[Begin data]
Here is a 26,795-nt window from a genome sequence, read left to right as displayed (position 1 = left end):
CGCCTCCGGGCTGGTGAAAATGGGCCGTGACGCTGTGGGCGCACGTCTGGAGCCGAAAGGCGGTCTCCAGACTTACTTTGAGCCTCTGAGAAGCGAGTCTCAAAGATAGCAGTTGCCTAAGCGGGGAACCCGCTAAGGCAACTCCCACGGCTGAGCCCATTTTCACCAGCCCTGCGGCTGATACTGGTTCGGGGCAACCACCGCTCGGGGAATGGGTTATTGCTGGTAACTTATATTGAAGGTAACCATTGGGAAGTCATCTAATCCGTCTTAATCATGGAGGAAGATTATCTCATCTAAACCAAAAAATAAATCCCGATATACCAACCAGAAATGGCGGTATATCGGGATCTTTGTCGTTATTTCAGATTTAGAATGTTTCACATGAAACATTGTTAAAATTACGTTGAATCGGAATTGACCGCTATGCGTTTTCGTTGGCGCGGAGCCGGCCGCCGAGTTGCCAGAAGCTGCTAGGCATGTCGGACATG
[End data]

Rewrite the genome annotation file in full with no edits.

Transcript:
Here is a 26,795-nt window from a genome sequence, read left to right as displayed (position 1 = left end):
CGCCTCCGGGCTGGTGAAAATGGGCCGTGACGCTGTGGGCGCACGTCTGGAGCCGAAAGGCGGTCTCCAGACTTACTTTGAGCCTCTGAGAAGCGAGTCTCAAAGATAGCAGTTGCCTAAGCGGGGAACCCGCTAAGGCAACTCCCACGGCTGAGCCCATTTTCACCAGCCCTGCGGCTGATACTGGTTCGGGGCAACCACCGCTCGGGGAATGGGTTATTGCTGGTAACTTATATTGAAGGTAACCATTGGGAAGTCATCTAATCCGTCTTAATCATGGAGGAAGATTATCTCATCTAAACCAAAAAATAAATCCCGATATACCAACCAGAAATGGCGGTATATCGGGATCTTTGTCGTTATTTCAGATTTAGAATGTTTCACATGAAACATTGTTAAAATTACGTTGAATCGGAATTGACCGCTATGCGTTTTCGTTGGCGCGGAGCCGGCCGCCGAGTTGCCAGAAGCTGCTAGGCATGTCGGACATG